Momentum Podcast: 353

Employee Vs Contractor

by Alex Charfen

Introduction

As an entrepreneurs, you might have a high risk tolerance. In fact, you might be okay with doing things a little on the edge, a little on the gray area. But, there's one place, when you are making the transition from working with contractors to building your team that I think you need to be especially careful. 

 

Episode Description

As a business coach, I want you to be safe, confident and be able to sleep at night. There is a grey area around what the difference is between a contractor and an employee. I work with a lot of entrepreneurs who are transitioning from dealing with contractors to hiring a full-time team and this is a hot topic. I want you to build an empire so if someone is an employee, not a contractor, treat them that way. Don't expose yourself.

Full Audio Transcript

Alex Charfen: As an entrepreneurs, you might have a high risk tolerance. In fact, you might be okay with doing things a little on the edge, a little on the gray area. But, there's one place, when you are making the transition from working with contractors to building your team that I think you need to be especially careful.

I am driving to pick up my daughter at and alternative school that she goes to, so in the background you might hear the, somewhat, pleasing noise of a race car that's legal on the street. I drive a Porsche 911 that's 13 years old, so it's not like it's a car you brag about, but it's been completely customized around me, and it is not normal. It's a little bit different. So, if you hear a little bit of engine noise in the background, I apologize. This car's not quiet.

But, I wanted to just jump on and record this podcast, because over the past couple days, a conversation has been going on in one of my coaching groups, in our billionaire code accelerator group. And the billionaire code accelerator has a lot of entrepreneurs that are making the transition from working primarily with contractors to working towards and hiring team members, and going from having contractors to having full time people. And, there's this gray area, and it's getting less and less gray, but it's definitely a gray area, in fact, even the IRS guidelines leave a lot of gray area between what is a contractor and what is an employee. And, there's been a conversation in that group around why you don't want employees, and why you want contractors, and why you should just call people contractors, and here's the issue with this entire subject, is that I want any of you to know, if you're working in a business where you are treating, where you have miscategorized employees as contractors, it is one of the biggest red flags for the IRS.

And, I want you to know, I've been there. When I was younger, I ran businesses, and everyone was a contractor. I didn't want to have to do all the paperwork to make people an employee. It was so much easier to just use 1099, and thankfully, in my career, especially when I was younger, I never got caught. But, I remember the year where I was working with several businesses, I was actually working with dozens of businesses as a consultant, and several of them all got hit with what's called the employee means test, or in some places ... It's called all different things in different states, but I remember three or four businesses that I worked with got hit all at the same time, and I watched these businesses struggle like crazy. Because, when you have ... Here's the scenario. You have someone who's working with you full-time. But, they're working out of their house and they are you don't have them classified as an employee, and they're not working for anybody else, and so you call them a 1099 contractor.

And, so many entrepreneurs do this. It's very common to do. In fact, it's one of the more dangerous questions that gets asked in a master mind. I've heard people say, "Should I have contractors and employees?" And, I heard people in the audience say, "Oh, you should have everyone be contractors." "Employees are so hard to deal with, and you expose yourself to more liability." Well, here's the other side of that coin that rarely gets shared unless there's an attorney in the room, or someone like me who's watched this happen.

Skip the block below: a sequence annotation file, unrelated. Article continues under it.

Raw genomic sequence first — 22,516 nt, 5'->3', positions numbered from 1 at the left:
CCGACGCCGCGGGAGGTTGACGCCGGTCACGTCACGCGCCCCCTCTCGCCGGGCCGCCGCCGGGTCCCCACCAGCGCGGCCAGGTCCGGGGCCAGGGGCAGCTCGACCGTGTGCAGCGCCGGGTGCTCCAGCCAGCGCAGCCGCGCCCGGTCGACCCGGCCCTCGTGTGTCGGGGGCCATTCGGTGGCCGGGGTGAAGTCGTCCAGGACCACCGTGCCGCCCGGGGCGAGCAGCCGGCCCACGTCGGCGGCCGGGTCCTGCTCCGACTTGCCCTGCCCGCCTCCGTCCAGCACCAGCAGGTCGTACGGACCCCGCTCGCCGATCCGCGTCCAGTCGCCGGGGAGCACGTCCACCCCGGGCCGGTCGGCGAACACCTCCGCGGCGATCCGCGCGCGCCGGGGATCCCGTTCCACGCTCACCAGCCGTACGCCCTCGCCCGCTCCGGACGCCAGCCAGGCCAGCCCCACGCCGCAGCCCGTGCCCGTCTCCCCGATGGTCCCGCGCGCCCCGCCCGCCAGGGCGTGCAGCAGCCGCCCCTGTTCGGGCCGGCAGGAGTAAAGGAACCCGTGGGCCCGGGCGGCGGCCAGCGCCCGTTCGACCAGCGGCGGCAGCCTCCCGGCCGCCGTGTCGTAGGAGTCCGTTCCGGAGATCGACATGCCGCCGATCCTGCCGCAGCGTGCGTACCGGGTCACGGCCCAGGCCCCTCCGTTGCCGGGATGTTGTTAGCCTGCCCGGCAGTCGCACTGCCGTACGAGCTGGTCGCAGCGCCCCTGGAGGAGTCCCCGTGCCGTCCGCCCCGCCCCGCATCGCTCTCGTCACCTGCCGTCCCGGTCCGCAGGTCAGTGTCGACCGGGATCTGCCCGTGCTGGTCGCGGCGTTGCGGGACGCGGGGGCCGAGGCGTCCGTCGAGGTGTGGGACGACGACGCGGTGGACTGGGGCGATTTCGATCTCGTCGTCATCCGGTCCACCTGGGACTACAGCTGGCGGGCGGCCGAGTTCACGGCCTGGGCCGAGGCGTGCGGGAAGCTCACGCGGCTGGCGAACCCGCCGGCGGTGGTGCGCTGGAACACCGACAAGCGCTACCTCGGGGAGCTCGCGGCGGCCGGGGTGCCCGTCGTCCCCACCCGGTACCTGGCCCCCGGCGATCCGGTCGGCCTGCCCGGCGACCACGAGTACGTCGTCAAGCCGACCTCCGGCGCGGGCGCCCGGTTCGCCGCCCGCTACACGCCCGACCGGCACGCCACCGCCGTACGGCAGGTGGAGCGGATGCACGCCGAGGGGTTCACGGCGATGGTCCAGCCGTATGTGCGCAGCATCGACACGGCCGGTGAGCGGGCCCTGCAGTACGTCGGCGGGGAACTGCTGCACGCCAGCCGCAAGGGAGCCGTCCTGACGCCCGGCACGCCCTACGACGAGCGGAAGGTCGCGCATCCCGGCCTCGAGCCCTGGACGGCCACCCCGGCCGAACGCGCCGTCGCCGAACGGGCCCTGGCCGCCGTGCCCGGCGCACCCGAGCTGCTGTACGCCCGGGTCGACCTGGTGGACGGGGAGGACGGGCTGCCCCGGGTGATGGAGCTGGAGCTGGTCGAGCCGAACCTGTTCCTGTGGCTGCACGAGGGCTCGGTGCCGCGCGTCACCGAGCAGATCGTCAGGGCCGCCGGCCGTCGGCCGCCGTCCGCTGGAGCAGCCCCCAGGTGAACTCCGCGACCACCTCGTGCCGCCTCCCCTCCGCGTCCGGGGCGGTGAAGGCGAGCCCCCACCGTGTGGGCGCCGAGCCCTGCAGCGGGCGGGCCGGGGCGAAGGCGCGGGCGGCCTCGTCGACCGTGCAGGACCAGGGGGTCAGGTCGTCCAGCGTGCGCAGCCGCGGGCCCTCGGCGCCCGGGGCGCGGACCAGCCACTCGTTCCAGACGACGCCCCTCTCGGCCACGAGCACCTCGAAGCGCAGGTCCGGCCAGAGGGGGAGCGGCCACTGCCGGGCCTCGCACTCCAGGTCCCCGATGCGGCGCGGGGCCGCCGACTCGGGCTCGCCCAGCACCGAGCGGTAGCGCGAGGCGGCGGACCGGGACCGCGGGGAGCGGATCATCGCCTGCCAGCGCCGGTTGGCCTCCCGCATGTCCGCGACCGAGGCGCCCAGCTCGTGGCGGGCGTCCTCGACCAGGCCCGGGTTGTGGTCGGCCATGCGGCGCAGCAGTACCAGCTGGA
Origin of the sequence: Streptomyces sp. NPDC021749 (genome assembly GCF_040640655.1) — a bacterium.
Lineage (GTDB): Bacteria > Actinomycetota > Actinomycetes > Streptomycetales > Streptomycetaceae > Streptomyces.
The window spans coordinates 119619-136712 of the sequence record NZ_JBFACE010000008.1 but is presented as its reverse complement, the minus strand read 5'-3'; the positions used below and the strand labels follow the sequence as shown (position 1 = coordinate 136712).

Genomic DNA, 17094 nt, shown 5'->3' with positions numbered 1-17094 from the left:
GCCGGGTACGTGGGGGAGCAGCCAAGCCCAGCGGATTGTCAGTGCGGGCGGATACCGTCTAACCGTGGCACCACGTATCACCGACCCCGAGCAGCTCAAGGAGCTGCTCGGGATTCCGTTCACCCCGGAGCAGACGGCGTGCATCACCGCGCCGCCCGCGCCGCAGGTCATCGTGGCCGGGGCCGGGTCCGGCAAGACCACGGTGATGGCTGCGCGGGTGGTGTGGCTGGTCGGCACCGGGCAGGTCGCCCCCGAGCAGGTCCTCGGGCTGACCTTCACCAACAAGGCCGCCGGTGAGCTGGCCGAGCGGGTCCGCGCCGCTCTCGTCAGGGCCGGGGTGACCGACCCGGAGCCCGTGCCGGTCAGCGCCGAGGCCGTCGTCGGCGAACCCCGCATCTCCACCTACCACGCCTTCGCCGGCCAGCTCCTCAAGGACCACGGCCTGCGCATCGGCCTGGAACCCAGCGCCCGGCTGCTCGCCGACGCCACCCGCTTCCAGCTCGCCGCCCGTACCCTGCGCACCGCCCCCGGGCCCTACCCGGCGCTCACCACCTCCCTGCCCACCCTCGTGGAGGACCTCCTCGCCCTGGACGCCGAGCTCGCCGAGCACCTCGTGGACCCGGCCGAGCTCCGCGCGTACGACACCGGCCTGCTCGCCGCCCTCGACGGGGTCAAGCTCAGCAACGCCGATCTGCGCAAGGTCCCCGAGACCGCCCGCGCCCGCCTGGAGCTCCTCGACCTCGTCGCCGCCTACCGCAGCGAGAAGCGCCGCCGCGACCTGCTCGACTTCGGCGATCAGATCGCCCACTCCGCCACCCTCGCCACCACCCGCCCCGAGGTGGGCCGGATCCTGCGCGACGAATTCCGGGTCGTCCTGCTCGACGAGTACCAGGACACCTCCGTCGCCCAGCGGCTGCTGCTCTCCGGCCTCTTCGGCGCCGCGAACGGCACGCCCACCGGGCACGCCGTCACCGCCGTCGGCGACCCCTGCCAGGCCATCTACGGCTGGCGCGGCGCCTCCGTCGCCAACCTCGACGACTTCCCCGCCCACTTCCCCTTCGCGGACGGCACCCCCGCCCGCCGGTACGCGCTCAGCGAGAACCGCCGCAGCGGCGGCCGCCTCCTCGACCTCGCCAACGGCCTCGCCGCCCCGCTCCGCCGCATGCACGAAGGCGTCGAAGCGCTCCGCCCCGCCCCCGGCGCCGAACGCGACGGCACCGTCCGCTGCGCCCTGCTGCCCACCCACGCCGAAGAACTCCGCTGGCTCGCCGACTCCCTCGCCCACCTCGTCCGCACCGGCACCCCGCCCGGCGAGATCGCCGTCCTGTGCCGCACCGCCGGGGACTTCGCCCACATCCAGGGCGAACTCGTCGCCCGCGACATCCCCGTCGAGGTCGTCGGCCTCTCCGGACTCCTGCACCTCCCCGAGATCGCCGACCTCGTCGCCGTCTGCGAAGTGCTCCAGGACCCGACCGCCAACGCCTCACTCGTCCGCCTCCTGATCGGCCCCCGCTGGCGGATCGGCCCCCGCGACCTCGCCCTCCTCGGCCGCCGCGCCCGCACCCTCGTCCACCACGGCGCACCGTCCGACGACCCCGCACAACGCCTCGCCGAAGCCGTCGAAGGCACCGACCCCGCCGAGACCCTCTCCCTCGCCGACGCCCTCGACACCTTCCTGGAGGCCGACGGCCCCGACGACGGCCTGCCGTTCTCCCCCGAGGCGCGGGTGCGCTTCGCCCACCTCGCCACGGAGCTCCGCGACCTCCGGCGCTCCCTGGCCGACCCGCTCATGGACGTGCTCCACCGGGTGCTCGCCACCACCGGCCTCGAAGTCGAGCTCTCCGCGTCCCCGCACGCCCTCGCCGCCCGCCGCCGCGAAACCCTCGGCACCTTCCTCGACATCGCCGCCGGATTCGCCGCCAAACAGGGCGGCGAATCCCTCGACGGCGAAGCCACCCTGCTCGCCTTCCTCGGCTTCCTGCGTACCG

If you misclassify a contractor as an employee, it is a huge issue with the IRS, and all it takes is for somebody who was being paid as a contractor to go apply for unemployment insurance or talk to an attorney, talk to an attorney at a party, have a relative that's an attorney and say, "I just got fired from this job where I was a contractor." And then, have them start asking some questions, and here's the issue. There's twenty different qualifications that the IRS uses, and you can look them up. Look up contractor versus employee and you'll find there's a list of 20 different things that you should look at, but here's the ones that the IRS really leans on, if you have somebody whose working with you full-time, if they're not making money anywhere else, if they're showing up to meetings, if they're part of your team, if they've been working with you for awhile, and if most of the people in that type of position in an industry are considered employees, not contractors, you are in a very precarious place.

Because, when you misqualify a employee as a contractor, and the IRS does the means test, or in your state they do the means test, and they find that you've misclassified people, here's what can end up happening. You can go through what's called an employment audit, and they will look at everyone you've ever employed as a contractor and see should they have been a contractor or an employee. And, once you're in an employment audit, there is a bias toward making them an employee. They're not trying to protect you as a employer, they're actually trying to protect the employee because when you have an employee, you're paying part of their taxes. When they're a contractor, they pay self employment taxes and so the states, the government has a bias towards the employee, not towards you.

An so, if you are paying somebody as a contractor and it gets judged that that was the wrong thing for you to do, you can end up with every person you've hired being audited and they'll go back for a period of time. I'm not gonna mention the name of the company, but this recently happened to a gym franchise. As many of you know, I worked with Alex and Leila Hormozi while they were growing Gym Launch, and while they were growing that company, they were actually talking to a franchise owner who ended up in this situation. He had personal trainers who were classified as contractors but they were required to show up for classes, they were on a schedule, they weren't making money anywhere else. They were working with him full-time. They were only being paid for the classes, not the time, and that company ended up with a six figure judgment against it, a large, high six figure judgment against it, and the company went bankrupt.